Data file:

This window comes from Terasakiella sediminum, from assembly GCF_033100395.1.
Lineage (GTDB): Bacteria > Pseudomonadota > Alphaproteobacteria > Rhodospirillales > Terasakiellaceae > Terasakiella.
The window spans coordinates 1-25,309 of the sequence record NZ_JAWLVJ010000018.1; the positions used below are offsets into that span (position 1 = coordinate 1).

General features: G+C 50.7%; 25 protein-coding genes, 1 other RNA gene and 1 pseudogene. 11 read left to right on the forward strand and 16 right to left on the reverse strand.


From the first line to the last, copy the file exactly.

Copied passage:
This window comes from Terasakiella sediminum, from assembly GCF_033100395.1.
Lineage (GTDB): Bacteria > Pseudomonadota > Alphaproteobacteria > Rhodospirillales > Terasakiellaceae > Terasakiella.
The window spans coordinates 1-25,309 of the sequence record NZ_JAWLVJ010000018.1; the positions used below are offsets into that span (position 1 = coordinate 1).

General features: G+C 50.7%; 25 protein-coding genes, 1 other RNA gene and 1 pseudogene. 11 read left to right on the forward strand and 16 right to left on the reverse strand.